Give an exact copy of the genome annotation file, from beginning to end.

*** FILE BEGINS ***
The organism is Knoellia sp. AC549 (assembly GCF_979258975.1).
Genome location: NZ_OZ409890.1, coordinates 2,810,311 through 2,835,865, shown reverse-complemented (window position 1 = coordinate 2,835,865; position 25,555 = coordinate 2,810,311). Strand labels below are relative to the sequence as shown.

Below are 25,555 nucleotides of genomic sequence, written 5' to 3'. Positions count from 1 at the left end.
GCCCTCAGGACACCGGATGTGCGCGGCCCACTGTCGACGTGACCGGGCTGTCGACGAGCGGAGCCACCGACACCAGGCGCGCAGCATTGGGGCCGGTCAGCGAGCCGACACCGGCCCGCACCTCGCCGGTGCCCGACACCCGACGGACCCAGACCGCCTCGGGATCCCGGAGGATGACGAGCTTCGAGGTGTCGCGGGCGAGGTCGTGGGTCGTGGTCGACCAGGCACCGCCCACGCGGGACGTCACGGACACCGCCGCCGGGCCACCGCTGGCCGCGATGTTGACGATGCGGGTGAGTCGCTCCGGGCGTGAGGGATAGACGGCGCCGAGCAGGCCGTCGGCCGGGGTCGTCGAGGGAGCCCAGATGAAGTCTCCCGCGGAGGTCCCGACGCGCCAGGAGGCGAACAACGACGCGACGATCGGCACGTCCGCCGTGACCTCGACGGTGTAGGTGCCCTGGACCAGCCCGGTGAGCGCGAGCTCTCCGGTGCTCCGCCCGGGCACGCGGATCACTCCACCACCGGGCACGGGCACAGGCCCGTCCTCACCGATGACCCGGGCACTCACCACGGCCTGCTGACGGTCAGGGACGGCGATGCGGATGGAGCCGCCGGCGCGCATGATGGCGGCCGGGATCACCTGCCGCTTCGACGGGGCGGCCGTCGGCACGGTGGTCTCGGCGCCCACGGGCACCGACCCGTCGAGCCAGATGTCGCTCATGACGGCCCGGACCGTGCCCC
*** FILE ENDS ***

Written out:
The organism is Knoellia sp. AC549 (assembly GCF_979258975.1).
Genome location: NZ_OZ409890.1, coordinates 2,810,311 through 2,835,865, shown reverse-complemented (window position 1 = coordinate 2,835,865; position 25,555 = coordinate 2,810,311). Strand labels below are relative to the sequence as shown.

Below are 25,555 nucleotides of genomic sequence, written 5' to 3'. Positions count from 1 at the left end.
GCCCTCAGGACACCGGATGTGCGCGGCCCACTGTCGACGTGACCGGGCTGTCGACGAGCGGAGCCACCGACACCAGGCGCGCAGCATTGGGGCCGGTCAGCGAGCCGACACCGGCCCGCACCTCGCCGGTGCCCGACACCCGACGGACCCAGACCGCCTCGGGATCCCGGAGGATGACGAGCTTCGAGGTGTCGCGGGCGAGGTCGTGGGTCGTGGTCGACCAGGCACCGCCCACGCGGGACGTCACGGACACCGCCGCCGGGCCACCGCTGGCCGCGATGTTGACGATGCGGGTGAGTCGCTCCGGGCGTGAGGGATAGACGGCGCCGAGCAGGCCGTCGGCCGGGGTCGTCGAGGGAGCCCAGATGAAGTCTCCCGCGGAGGTCCCGACGCGCCAGGAGGCGAACAACGACGCGACGATCGGCACGTCCGCCGTGACCTCGACGGTGTAGGTGCCCTGGACCAGCCCGGTGAGCGCGAGCTCTCCGGTGCTCCGCCCGGGCACGCGGATCACTCCACCACCGGGCACGGGCACAGGCCCGTCCTCACCGATGACCCGGGCACTCACCACGGCCTGCTGACGGTCAGGGACGGCGATGCGGATGGAGCCGCCGGCGCGCATGATGGCGGCCGGGATCACCTGCCGCTTCGACGGGGCGGCCGTCGGCACGGTGGTCTCGGCGCCCACGGGCACCGACCCGTCGAGCCAGATGTCGCTCATGACGGCCCGGACCGTGCCCC